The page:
PA minister ambiguous on Palestinian preconditions for peace talks

The Palestinian Authority's Foreign Minister Riyad al-Maliki told Chinese media Monday: "We are ready for negotiations."

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July 18, 2017 12:15
2 minute read.
Netanyahu Abbas

PM Netanyahu and President of the Palestinian Authority Mahmoud Abbas in Washington, 2010. (photo credit: GPO)

 
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The Palestinian Authority Foreign Minister Riyad al-Maliki on Monday made ambiguous statements about Palestinian preconditions for reviving peace talks.

In one part of an interview with the Chinese daily Xinhua, Maliki said that the Palestinians’ only precondition for reviving talks is that Israel commit to the two-state solution.

“We are ready to engage in negotiations when Israel announces that it is committed to the two-state solution as the primary and only solution,” Maliki said, speaking from Beijing, where he is accompanying PA President Abbas on a four-day visit.

Prime Minister Benjamin Netanyahu has said he supports a two-state solution, but many ministers and members of his government strongly oppose it.

However, in another part of his interview with the Chinese daily, Maliki said that Israel must both back the two-state solution and freeze settlements to renew peace negotiations.

"Return to negotiations is an international demand that Israel must commit to, it must declare its commitment to the two-state solution and end settlement activity in order to return to negotiations,” Maliki said.

Since the collapse of the last round of peace talks in May 2014, the Palestinians have demanded that Israel freeze settlement building and release Palestinian prisoners before restarting negotiations.

But PA President Mahmoud Abbas has – without mentioning preconditions – said on multiple occasions in the past several months that he is ready to meet with Netanyahu.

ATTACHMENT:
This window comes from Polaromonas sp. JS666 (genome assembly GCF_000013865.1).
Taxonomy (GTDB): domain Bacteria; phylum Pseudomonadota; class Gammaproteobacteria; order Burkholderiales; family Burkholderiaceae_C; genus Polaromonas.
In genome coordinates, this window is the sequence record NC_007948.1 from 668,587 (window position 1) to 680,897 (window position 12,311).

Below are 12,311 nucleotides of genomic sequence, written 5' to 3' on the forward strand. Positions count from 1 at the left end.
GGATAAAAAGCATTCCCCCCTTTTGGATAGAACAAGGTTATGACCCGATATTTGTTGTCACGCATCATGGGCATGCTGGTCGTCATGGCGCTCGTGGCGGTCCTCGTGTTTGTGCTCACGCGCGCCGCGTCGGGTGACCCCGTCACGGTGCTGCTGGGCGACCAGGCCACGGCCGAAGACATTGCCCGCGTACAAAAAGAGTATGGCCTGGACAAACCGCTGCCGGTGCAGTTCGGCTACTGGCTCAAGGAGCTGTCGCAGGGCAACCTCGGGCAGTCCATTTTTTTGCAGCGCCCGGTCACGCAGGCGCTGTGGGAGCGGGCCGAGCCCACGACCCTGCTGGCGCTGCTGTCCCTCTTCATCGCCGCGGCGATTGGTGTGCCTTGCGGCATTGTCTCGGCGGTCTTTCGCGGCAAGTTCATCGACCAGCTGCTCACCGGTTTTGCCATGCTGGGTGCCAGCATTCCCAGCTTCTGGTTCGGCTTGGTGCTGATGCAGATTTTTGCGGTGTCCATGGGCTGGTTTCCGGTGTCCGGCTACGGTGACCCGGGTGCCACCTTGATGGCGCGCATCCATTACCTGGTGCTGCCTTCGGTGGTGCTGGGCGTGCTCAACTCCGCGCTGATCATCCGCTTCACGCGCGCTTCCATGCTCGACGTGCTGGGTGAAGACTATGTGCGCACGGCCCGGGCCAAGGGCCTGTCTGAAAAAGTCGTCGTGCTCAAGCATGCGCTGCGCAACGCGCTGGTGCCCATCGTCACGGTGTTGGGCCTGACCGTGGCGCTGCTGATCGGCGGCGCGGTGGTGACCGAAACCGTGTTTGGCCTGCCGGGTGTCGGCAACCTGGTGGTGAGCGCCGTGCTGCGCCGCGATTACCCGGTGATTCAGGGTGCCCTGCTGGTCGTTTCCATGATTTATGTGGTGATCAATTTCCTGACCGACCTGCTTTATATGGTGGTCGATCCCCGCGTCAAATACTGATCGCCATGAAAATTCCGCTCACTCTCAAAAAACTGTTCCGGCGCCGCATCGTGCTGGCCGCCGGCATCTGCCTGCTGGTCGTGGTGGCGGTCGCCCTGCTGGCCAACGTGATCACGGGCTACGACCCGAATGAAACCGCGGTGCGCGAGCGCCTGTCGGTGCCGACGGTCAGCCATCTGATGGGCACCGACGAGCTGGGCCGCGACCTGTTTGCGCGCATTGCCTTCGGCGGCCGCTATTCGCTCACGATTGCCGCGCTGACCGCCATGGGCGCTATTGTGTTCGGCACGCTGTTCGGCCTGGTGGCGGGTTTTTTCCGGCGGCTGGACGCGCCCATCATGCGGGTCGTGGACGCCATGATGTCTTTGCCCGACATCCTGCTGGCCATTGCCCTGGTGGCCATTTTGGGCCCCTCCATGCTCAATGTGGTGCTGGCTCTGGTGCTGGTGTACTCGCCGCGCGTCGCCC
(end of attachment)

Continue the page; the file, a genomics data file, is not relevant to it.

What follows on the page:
Abbas, who is slated to meet with Chinese President Xi Jinping on Tuesday, told Xinhua in an interview published on Sunday that he is open to minor land swaps with Israel in a final peace deal.
Kushner meets with Abbas in bid to renew peace process (credit: REUTERS)

“We say that they must be small percentages and equal in terms of size and quality of land,” Abbas said.

Land swaps refer to exchanges of territory between Israel and the Palestinians in which the two sides would agree to modifications to the 1967 border in a final agreement.

Practically, land swaps would allow Israel to maintain some settlements and the Palestinians to annex some parts of Israel.

According to leaked documents, the Palestinians offered former Prime Minister Ehud Olmert a 1.9% swap of land in 2008, in which Israel would be able to keep Gush Etzion and other settlements straddling the Green Line, while the Palestinians would annex various territories in Israel along the West Bank and Gaza Strip.

The leaked documents also showed that Olmert offered Abbas a 6.8% exchange of land, in which Israel could keep settlements such as Ariel and Ma’ale Adumim, whereas the Palestinians would gain territories around the West Bank and Gaza.

A previous version of this report did not include Maliki's full remarks. An update was published on July 18.

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